When you hear the word “beach,” do you think of a tropical scene with thatched umbrellas, crystal blue water, and palm trees?
Or do you think about hot, sunny sands, beach balls whizzing past your head, and crude sand castles that have been erected by laughing, frolicking kids and about the rushing waves that wash them away, one grain of sand at a time?
When you hear the word “beach,” do you think of the calm at the end of the day, when sunsets paint the skies streaks of sherbert and blue–the time when you stroll along the sand and footprints sparkle in the last remaining light of the day?
Or when you say the word “beach,” do you think about rocky cliffs that jut out above the water?
Or do you think of soft, mushy powder that squishes between your toes?
When I was a young child, I lived in the state of Missouri, which is in the center of the USA. There were no oceans near me, and my childhood beaches were by the sides of lakes. If there was any sand there, it was because someone had carted it in by truckloads.
My family did vacation in Florida almost every year, and I was able to experience white sandy beaches and towering palms at that time, but the beaches that I most frequented in childhood were inland.
And I was able to ride in glass bottom boats,
Glass bottom boats are like aquariums inside out.
Imagine my surprise when I moved to the Jersey Shore, where the ocean water always seems cold to me and the sands are like dark, mealy mud, and where visibility in the ocean echoes that of Ol’ Muddy.
Before I moved to the Northeast, I was able to visit Guatemala and to see the black, sandy beach at Atitlan. A black beach is dark, but it is not at all like the dark sands on the beaches of the Jersey Shore. Atitlan has yet another kind of beach, a beach where the sand is more crystaline and sharp.
Currently, I live 5 miles from Ocean City, NJ, and my house is about 5 houses away from the meadows or the grassy water of the bay of the Atlantic Ocean.
I took the above photo in a pier that is built over the meadows and into the bay. This pier is about 1 mile from my house. There is sand at the foot of the pier, and technically speaking, this is another kind of beach.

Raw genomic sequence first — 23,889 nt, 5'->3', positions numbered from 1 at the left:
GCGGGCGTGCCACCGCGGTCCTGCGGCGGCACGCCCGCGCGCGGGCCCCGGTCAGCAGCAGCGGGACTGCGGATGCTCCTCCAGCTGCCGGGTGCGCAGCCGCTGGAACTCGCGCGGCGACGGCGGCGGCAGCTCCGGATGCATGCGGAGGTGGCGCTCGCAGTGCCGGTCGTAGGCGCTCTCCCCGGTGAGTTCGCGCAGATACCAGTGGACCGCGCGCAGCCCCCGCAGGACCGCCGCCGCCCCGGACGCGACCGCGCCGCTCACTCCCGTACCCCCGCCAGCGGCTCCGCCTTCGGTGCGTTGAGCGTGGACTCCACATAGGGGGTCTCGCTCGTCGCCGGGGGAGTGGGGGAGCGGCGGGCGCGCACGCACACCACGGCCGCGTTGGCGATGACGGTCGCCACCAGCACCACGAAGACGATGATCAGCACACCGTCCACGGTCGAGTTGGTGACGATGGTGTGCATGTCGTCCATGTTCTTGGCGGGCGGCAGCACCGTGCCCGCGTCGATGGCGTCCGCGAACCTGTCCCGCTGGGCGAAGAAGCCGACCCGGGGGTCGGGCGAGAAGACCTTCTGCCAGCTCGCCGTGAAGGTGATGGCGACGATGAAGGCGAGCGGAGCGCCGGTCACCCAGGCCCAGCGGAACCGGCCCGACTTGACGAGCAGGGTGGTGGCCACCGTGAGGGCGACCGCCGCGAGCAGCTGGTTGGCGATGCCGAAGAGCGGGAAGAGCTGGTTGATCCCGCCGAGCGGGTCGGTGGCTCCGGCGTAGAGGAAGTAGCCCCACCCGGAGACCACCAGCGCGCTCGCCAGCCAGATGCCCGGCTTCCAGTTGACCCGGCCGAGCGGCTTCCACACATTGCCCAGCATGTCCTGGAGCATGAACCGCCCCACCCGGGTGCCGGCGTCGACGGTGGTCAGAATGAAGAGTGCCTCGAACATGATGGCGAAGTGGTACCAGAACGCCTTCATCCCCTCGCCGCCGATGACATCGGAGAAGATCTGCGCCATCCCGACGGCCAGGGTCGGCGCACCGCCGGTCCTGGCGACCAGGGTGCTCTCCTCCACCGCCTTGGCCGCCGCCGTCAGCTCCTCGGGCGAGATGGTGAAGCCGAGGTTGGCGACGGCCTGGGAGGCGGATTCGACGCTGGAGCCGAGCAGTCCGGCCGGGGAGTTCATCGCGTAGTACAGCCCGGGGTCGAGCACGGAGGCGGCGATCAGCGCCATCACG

The Dog Beach is about 2 miles from my house, and it is a true ocean-front area with waves and sand and seaweed.
But the Dog Beach is distinguished by the fact that at least half of its afficianados are canine. That is the beach that I most frequent–simply because most of the other beach goers do not.
There are beach towns all around me, and if I want to go to a busy beach where I can pay to park a mile away and trudge to a place to poke my umbrella in the sand, I can go to one of the commercial beaches that are available–beaches where there are no dogs. But I don’t love the commercial beaches enough to do that very often, and I actually do love the dogs.
Like many of the beaches in the Northeast, Ocean City, NJ, has a boardwalk that is lined with shops and eateries on one side and lined by the sand and ocean on the other. Ocean City claims to be the top spot in the nation for families to vacation, and I have to admit that after the parking and the walking are done and after I am actually there, the Boardwalk is a fun place to be. Regardless of how high the temperature rises, there is always a breeze on the Boardwalk.
And the best Boardwalks come equipped with an amusement park. I don’t know this for sure, but I wonder if the idea of mixing a fairground with the beach didn’t start at Coney Island, and if it didn’t start a long time ago.
Lucy the Elephant still stands guard high above Margate’s beach. Lucy lives 6 miles from my front door. At one time, there were 3 Lucy the Elephants, and the first one originated on Coney Island at about the same time that P.T. Barnham was building his carnival empire that was housed in New York City.
At that time, the people from the city flocked to the South Jersey beaches to escape [? They seem fairy trapped to me]. To entertain and capitalize upon the beach goers, bootleggers gained control of Atlantic City and gambling was introduced. The Boardwalk Empire arose in Atlantic City, which is 7 miles from my door. Unfortunately, that empire has begun to crumble and all of us who bought the inflated property in this area are crashing and burning with it.
So, what is the purpose of this post? What am I actually trying to say?
My main purpose in showing you the above photos and in expressing a few thoughts is that the one, simple word “beach” doesn’t really give us a great deal of information. At first glance, we might think that it does, but when we consider the myriad of beaches around the world, we begin to realize that beaches come in all sizes and sorts. A writer needs to use prcise words to help the reader zoom into his text. When writing about a beach, he to bring one distinct beach to life, and in order to do so, his word choices must be deliberate.
Earlier this week, I discussed the fact that words are an inadequate substitute for emotions, and that is still true–even in the best of writing. But the best writers will paint word pictures to separate vague understandings from something more specific. When writing, we are challenged to move away from references to any beach X to a better description of a unique beach at a definitive place and time.
©Jacki Kellum May 6, 2016